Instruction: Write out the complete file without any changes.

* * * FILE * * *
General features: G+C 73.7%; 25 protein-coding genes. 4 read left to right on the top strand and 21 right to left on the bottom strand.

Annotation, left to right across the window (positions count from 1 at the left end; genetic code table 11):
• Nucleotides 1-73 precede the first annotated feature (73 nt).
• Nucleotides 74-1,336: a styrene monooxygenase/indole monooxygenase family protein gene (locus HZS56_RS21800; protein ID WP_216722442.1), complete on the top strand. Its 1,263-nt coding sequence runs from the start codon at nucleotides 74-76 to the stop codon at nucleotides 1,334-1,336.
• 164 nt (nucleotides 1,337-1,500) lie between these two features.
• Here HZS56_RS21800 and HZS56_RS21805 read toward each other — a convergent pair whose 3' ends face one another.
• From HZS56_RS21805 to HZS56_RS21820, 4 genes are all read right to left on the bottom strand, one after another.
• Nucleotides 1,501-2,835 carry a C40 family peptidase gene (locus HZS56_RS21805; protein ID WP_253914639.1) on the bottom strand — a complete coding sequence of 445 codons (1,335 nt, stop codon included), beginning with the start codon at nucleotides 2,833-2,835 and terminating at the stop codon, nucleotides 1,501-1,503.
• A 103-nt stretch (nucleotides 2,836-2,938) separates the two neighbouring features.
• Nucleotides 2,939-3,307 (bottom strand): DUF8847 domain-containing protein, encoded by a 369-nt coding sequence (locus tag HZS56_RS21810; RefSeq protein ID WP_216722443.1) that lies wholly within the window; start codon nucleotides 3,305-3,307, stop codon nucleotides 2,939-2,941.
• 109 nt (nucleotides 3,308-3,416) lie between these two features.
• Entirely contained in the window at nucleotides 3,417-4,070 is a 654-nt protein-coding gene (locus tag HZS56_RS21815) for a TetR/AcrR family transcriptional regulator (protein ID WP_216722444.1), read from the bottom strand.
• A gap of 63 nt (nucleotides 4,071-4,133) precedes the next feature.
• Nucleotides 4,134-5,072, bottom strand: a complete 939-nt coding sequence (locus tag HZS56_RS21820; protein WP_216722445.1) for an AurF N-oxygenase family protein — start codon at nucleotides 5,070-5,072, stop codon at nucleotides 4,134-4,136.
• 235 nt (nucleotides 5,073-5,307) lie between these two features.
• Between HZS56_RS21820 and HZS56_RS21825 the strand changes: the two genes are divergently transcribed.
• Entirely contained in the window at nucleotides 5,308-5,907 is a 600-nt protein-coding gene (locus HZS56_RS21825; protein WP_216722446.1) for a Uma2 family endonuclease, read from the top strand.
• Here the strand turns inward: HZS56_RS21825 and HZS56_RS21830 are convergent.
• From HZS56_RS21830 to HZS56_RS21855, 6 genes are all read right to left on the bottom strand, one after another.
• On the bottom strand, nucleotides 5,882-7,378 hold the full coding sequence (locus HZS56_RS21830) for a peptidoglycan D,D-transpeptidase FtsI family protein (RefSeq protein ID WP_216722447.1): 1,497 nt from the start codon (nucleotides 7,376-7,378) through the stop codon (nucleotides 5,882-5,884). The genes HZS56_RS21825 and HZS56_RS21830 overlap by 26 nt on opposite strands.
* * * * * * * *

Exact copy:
General features: G+C 73.7%; 25 protein-coding genes. 4 read left to right on the top strand and 21 right to left on the bottom strand.

Annotation, left to right across the window (positions count from 1 at the left end; genetic code table 11):
• Nucleotides 1-73 precede the first annotated feature (73 nt).
• Nucleotides 74-1,336: a styrene monooxygenase/indole monooxygenase family protein gene (locus HZS56_RS21800; protein ID WP_216722442.1), complete on the top strand. Its 1,263-nt coding sequence runs from the start codon at nucleotides 74-76 to the stop codon at nucleotides 1,334-1,336.
• 164 nt (nucleotides 1,337-1,500) lie between these two features.
• Here HZS56_RS21800 and HZS56_RS21805 read toward each other — a convergent pair whose 3' ends face one another.
• From HZS56_RS21805 to HZS56_RS21820, 4 genes are all read right to left on the bottom strand, one after another.
• Nucleotides 1,501-2,835 carry a C40 family peptidase gene (locus HZS56_RS21805; protein ID WP_253914639.1) on the bottom strand — a complete coding sequence of 445 codons (1,335 nt, stop codon included), beginning with the start codon at nucleotides 2,833-2,835 and terminating at the stop codon, nucleotides 1,501-1,503.
• A 103-nt stretch (nucleotides 2,836-2,938) separates the two neighbouring features.
• Nucleotides 2,939-3,307 (bottom strand): DUF8847 domain-containing protein, encoded by a 369-nt coding sequence (locus tag HZS56_RS21810; RefSeq protein ID WP_216722443.1) that lies wholly within the window; start codon nucleotides 3,305-3,307, stop codon nucleotides 2,939-2,941.
• 109 nt (nucleotides 3,308-3,416) lie between these two features.
• Entirely contained in the window at nucleotides 3,417-4,070 is a 654-nt protein-coding gene (locus tag HZS56_RS21815) for a TetR/AcrR family transcriptional regulator (protein ID WP_216722444.1), read from the bottom strand.
• A gap of 63 nt (nucleotides 4,071-4,133) precedes the next feature.
• Nucleotides 4,134-5,072, bottom strand: a complete 939-nt coding sequence (locus tag HZS56_RS21820; protein WP_216722445.1) for an AurF N-oxygenase family protein — start codon at nucleotides 5,070-5,072, stop codon at nucleotides 4,134-4,136.
• 235 nt (nucleotides 5,073-5,307) lie between these two features.
• Between HZS56_RS21820 and HZS56_RS21825 the strand changes: the two genes are divergently transcribed.
• Entirely contained in the window at nucleotides 5,308-5,907 is a 600-nt protein-coding gene (locus HZS56_RS21825; protein WP_216722446.1) for a Uma2 family endonuclease, read from the top strand.
• Here the strand turns inward: HZS56_RS21825 and HZS56_RS21830 are convergent.
• From HZS56_RS21830 to HZS56_RS21855, 6 genes are all read right to left on the bottom strand, one after another.
• On the bottom strand, nucleotides 5,882-7,378 hold the full coding sequence (locus HZS56_RS21830) for a peptidoglycan D,D-transpeptidase FtsI family protein (RefSeq protein ID WP_216722447.1): 1,497 nt from the start codon (nucleotides 7,376-7,378) through the stop codon (nucleotides 5,882-5,884). The genes HZS56_RS21825 and HZS56_RS21830 overlap by 26 nt on opposite strands.